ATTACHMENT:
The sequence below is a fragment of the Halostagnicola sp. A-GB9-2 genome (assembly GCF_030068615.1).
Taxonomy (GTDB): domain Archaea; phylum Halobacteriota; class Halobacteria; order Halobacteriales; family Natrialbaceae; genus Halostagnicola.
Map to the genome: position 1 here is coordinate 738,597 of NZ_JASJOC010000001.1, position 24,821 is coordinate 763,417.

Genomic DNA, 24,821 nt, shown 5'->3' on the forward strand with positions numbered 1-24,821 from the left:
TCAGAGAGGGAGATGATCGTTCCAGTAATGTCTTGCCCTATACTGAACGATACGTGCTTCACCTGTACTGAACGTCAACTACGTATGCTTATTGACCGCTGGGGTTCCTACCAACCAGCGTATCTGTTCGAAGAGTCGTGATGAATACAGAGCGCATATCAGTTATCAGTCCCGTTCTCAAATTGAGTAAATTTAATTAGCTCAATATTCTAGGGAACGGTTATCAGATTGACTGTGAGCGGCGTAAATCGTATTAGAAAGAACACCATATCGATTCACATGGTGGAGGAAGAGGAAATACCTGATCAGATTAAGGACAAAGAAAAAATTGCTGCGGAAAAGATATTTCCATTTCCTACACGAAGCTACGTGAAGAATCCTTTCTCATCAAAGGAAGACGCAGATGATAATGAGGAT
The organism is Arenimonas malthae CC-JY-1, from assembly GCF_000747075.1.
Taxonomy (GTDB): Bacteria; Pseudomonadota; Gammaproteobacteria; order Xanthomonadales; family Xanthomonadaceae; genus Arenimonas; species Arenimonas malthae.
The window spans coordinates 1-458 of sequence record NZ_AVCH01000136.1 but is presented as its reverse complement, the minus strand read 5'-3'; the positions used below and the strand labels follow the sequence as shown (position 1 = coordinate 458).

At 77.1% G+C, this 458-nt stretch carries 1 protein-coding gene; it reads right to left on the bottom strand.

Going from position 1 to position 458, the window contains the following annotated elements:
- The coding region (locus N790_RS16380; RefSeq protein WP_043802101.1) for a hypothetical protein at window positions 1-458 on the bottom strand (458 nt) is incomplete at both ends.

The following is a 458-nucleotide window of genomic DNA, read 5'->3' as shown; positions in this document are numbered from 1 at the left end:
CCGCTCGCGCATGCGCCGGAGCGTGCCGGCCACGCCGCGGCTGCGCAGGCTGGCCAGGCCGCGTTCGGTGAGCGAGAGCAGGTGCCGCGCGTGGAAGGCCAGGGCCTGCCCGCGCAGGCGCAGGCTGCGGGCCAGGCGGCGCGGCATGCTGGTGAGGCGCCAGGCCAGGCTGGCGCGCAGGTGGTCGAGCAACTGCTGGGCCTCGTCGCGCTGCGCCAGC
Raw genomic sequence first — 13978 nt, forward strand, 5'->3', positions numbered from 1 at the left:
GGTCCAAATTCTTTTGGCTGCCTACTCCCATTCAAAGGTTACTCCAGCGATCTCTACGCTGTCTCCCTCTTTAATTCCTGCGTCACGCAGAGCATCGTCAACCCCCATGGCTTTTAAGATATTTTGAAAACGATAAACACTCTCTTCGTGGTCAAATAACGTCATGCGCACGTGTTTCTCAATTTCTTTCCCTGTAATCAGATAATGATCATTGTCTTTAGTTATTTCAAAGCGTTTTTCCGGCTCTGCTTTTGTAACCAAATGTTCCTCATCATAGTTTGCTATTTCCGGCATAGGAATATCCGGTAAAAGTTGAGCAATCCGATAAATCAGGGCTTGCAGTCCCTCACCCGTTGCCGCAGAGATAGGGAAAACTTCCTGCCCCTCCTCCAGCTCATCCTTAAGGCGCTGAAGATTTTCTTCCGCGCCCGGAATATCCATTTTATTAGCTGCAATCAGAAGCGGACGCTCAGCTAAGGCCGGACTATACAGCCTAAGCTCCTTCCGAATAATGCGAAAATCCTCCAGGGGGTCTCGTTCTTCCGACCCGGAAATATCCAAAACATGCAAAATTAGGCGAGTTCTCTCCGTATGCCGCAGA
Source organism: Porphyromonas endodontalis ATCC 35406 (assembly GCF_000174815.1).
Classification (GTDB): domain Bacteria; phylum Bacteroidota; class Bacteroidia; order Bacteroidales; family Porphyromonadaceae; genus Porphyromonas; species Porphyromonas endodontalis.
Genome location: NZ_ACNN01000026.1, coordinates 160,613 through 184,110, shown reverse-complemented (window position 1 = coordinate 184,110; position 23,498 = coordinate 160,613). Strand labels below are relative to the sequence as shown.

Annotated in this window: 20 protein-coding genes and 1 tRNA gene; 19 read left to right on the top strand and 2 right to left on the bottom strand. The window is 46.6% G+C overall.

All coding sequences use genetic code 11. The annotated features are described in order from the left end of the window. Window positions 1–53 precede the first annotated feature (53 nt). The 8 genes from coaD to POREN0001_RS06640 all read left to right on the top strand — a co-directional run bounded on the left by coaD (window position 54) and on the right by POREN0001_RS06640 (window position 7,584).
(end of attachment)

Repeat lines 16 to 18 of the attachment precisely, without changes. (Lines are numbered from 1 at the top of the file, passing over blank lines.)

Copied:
Source organism: Porphyromonas endodontalis ATCC 35406 (assembly GCF_000174815.1).
Classification (GTDB): domain Bacteria; phylum Bacteroidota; class Bacteroidia; order Bacteroidales; family Porphyromonadaceae; genus Porphyromonas; species Porphyromonas endodontalis.
Genome location: NZ_ACNN01000026.1, coordinates 160,613 through 184,110, shown reverse-complemented (window position 1 = coordinate 184,110; position 23,498 = coordinate 160,613). Strand labels below are relative to the sequence as shown.